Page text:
Seven organizations have submitted letters of intent to apply for state-issued charters to enable them to operate eight open-enrollment charter schools starting in the 2022-23 school year.
Back up: What exactly is a charter school?
Open-enrollment charter schools are taxpayer-funded campuses that are operated by not-for-profit organizations.
The school planners can seek and obtain waivers from some state laws and rules that apply to traditional districts. In return, charters are to be held to a stricter level of accountability for student learning.
What is a letter of intent and what does it have to do with opening a charter?
To open a charter school, organizations must apply and be approved for a “charter” from the state. A limited number of charters are available each year.
Prior to actually applying, the organizations write a letter of intent signaling to the state their hope to open a school.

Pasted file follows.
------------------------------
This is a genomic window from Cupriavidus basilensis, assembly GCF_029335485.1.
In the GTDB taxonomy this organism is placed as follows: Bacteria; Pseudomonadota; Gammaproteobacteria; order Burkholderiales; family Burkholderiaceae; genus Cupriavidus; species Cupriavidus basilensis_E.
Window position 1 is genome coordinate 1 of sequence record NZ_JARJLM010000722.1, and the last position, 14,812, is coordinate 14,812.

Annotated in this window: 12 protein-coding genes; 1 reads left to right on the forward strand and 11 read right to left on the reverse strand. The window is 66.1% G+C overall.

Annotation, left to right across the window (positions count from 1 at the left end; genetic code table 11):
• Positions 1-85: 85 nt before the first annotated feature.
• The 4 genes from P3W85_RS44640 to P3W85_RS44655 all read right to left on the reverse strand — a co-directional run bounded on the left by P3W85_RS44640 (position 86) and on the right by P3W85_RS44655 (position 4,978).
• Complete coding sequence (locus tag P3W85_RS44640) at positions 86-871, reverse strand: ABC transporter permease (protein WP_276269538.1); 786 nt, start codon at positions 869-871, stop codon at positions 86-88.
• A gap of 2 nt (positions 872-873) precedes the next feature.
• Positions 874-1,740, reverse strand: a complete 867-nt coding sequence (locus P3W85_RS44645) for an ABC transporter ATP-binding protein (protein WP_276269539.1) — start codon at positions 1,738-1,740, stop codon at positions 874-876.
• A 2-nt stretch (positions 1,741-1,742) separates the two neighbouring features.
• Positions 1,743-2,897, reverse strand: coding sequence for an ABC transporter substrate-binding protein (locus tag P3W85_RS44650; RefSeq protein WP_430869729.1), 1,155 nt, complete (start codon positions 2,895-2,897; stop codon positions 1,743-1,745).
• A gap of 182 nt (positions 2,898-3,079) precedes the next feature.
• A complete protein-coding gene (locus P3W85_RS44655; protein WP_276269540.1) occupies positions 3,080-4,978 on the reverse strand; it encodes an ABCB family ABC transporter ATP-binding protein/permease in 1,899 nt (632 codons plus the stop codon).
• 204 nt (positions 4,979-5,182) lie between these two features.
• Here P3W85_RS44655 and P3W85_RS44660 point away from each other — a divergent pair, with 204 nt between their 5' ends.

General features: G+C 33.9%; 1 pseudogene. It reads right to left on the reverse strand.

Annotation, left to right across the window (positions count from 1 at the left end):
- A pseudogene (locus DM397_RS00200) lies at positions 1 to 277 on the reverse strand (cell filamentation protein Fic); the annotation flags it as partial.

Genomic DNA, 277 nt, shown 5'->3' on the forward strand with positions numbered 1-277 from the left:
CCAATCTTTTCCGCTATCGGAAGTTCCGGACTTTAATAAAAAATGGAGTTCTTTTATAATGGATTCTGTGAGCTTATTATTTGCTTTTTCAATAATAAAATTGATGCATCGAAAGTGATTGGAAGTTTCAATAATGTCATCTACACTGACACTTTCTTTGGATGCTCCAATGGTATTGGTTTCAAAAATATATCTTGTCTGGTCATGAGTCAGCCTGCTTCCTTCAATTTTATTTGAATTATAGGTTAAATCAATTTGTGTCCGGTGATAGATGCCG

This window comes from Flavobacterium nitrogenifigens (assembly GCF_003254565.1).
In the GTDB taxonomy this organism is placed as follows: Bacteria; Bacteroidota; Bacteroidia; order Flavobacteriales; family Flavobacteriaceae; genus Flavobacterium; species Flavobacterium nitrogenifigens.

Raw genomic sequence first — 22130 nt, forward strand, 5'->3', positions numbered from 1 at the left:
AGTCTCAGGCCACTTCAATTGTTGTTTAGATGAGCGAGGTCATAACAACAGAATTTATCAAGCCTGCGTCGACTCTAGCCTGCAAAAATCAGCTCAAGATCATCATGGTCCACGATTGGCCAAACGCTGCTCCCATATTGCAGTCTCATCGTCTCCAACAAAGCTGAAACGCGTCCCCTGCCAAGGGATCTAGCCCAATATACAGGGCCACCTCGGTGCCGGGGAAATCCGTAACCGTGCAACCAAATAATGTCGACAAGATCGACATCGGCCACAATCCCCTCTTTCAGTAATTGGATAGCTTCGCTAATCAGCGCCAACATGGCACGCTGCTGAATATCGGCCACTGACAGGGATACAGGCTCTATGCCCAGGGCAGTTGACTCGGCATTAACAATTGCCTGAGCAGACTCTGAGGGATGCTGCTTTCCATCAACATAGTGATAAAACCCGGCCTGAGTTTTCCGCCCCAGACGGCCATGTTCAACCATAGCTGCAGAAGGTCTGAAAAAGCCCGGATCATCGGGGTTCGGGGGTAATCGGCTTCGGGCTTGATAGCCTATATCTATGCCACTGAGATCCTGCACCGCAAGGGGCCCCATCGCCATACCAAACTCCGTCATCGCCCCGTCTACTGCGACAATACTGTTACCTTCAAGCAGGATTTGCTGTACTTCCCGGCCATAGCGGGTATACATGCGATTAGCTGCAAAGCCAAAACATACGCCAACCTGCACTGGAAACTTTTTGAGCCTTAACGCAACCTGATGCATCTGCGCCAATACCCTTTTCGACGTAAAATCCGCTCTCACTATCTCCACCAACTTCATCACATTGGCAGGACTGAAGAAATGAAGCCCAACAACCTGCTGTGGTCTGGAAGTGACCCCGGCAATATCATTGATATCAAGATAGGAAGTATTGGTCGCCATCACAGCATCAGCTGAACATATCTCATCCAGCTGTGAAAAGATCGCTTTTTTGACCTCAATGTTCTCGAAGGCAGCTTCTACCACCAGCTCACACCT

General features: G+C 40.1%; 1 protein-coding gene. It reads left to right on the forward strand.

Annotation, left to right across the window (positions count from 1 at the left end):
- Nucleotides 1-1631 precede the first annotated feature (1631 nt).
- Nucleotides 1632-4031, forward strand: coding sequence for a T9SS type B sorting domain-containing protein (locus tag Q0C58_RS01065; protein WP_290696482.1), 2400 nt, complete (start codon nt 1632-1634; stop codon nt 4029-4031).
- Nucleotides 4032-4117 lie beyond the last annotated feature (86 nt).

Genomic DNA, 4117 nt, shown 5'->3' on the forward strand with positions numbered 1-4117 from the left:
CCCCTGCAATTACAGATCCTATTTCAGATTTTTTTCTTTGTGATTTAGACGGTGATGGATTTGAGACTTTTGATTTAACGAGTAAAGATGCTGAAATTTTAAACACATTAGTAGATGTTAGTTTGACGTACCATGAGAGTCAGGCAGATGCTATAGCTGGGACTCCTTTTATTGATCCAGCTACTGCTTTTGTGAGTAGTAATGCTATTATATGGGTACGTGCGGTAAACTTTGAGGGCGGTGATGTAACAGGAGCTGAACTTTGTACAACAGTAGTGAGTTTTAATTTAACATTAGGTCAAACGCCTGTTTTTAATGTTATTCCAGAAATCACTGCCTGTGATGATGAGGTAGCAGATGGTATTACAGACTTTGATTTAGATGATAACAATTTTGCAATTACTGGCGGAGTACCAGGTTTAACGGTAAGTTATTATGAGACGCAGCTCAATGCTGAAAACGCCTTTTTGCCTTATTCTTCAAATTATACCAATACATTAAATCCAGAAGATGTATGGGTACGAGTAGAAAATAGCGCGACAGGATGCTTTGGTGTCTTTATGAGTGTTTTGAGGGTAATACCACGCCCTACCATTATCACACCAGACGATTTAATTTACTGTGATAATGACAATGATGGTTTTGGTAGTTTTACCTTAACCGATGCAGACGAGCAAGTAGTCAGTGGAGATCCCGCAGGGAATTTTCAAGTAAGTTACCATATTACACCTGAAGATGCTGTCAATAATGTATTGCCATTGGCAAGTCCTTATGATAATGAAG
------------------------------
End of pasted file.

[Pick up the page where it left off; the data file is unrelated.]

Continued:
Typically, not all of the school planners who submit letters of intent follow up with applications.
Who has recently issued letters of intent for the 2022-2023 school year?
Seven organizations issued letters with intentions to operate eight schools.
Some already operate schools in the state, some operate schools in other states and some have submitted letters in past years but didn't get to the point of opening schools.
Six of the eight proposed schools would be in Pulaski County, according to the letters of intent sent to the Arkansas Division of Elementary and Secondary Education. The remaining two would be in Hope and Fort Smith.
Among the proposed schools is one that would focus on serving students who have suffered trauma. Another proposal would offer a JROTC/emergency responder-themed curriculum.
How many charter schools can be approved this year?
Arkansas has eight charters available to award for the 2022-23 school year.
They depend on the state Board of Education’s approval of applications.
If all eight were handed out, there would be a total of 34 approved charter schools in Arkansas.